Dutch, Finns back stronger IMF role

Associated Press
German Finance Minister Wolfgang Schaeuble, center, the Finance Minister of the Netherlands, Jan Kees de Jager, right, and the Finance Minister of Finland, Jutta Urpilainen, left,  attend a  news conference  in Berlin, Germany, Friday, Nov. 25, 2011. The finance ministers of Germany, the Netherlands and Finland say they favor an "enhanced and strengthened" role for the International Monetary Fund as they seek to boost Europe's defenses against the debt crisis. The three ministers met to prepare for a meeting with other eurozone colleagues next Tuesday.  (AP Photo/Michael Sohn)

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BERLIN (AP) — The Dutch and Finnish finance ministers advocated a stronger role for the International Monetary Fund in helping stem Europe's debt crisis as they met Friday with their German counterpart.

The three ministers, whose countries are among the eurozone's healthiest financially and have taken a hard line in the crisis, consulted ahead of a meeting next Tuesday of the 17-nation bloc's ministers.

They stressed the need to press ahead with implementing month-old decisions by European leaders aimed at shoring up the eurozone, particularly by increasing the firepower of the bloc's euro440 billion ($588 billion) rescue fund — the European Financial Stability Facility.

In addition to that, "We are convinced that we also need an enhanced and strengthened role of the IMF as well to ensure enough funds for the firewall," Dutch Finance Minister Jan Kees de Kager said.

Bilateral loans from countries inside and outside Europe could "increase the effective size of the IMF; and the IMF could play a bigger role in this crisis through this," De Jager added.

His Finnish counterpart, Jutta Urpilainen, said that "one option" to build up Europe's firewall further is to strengthen the IMF's role.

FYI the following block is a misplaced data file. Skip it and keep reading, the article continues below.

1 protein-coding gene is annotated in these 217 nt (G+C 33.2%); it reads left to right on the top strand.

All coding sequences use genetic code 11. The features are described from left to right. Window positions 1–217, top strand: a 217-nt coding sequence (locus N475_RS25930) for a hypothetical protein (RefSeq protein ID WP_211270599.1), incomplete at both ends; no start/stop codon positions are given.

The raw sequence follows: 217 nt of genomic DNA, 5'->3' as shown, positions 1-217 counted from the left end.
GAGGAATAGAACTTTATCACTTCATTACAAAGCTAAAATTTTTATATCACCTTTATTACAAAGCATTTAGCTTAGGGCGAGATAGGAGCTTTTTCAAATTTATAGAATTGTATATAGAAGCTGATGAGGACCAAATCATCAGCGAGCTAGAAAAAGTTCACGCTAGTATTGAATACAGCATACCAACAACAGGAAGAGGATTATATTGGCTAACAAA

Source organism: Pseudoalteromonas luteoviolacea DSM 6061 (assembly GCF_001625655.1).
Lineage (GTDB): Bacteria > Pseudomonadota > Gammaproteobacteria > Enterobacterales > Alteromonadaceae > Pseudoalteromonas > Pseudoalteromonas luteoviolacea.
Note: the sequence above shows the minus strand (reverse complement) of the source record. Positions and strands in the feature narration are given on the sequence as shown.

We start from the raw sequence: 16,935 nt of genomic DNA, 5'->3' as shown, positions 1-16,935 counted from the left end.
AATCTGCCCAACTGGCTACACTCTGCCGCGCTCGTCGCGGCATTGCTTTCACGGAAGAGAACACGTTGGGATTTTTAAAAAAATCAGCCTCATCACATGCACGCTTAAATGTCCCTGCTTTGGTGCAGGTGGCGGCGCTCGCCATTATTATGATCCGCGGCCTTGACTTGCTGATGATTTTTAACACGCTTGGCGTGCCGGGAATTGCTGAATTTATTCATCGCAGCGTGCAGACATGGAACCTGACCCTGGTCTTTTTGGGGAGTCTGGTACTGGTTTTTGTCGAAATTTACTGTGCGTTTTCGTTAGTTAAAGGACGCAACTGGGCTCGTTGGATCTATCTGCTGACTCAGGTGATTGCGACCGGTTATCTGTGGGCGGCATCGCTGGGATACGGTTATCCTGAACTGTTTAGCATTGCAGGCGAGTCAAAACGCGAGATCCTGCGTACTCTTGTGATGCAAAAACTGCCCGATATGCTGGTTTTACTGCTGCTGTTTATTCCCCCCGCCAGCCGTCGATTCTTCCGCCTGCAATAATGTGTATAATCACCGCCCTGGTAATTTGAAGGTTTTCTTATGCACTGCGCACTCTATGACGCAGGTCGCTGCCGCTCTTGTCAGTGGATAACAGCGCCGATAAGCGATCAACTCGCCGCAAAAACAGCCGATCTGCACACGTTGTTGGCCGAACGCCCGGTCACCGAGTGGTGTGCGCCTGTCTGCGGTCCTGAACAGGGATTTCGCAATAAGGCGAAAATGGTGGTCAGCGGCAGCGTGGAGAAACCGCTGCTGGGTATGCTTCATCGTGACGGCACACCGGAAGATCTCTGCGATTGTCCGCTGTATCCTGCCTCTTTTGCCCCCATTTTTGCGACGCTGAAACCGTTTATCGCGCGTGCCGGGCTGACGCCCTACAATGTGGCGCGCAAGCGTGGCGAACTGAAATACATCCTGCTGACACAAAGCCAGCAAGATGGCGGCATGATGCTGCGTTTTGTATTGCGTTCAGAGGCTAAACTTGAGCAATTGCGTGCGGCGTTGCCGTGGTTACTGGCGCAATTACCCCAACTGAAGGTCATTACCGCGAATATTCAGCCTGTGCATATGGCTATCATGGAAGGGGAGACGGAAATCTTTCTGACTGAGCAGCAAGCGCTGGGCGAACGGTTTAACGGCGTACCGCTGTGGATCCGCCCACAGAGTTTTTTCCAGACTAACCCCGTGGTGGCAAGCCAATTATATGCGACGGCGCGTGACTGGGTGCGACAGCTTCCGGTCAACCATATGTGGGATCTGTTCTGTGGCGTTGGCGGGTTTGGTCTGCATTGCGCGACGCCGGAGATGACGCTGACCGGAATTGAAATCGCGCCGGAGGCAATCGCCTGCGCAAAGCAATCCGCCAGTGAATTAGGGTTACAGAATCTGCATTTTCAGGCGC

As market tensions spiral higher, there has been increasing talk of a massive bond-buying drive by the European Central Bank to bring down troubled countries' borrowing costs — something that Germany, in particular, opposes.

Finland's Urpilainen said that "if there is nothing else left, then we can think about the strengthening of the role of the ECB, but we prefer the IMF and then also leveraging the EFSF." She said that jointly issued eurobonds — favored by the European Commission — are "completely impossible" for Finland.

Next Tuesday's meeting also should decide on what happens with a vital euro8 billion loan installment from Greece's existing rescue program that has been frozen for weeks, German Finance Minister Wolfgang Schaeuble said.

He didn't specify how the decision might go — saying ministers were waiting for an assessment from international debt inspectors, "then we will decide."

The three ministers are "very much pushing" for Greece and international institutions to conclude negotiations "before the end of this year" on a new euro130 billion aid package that would involve private holders of Greek bonds taking 50 percent losses, Schaeuble said.

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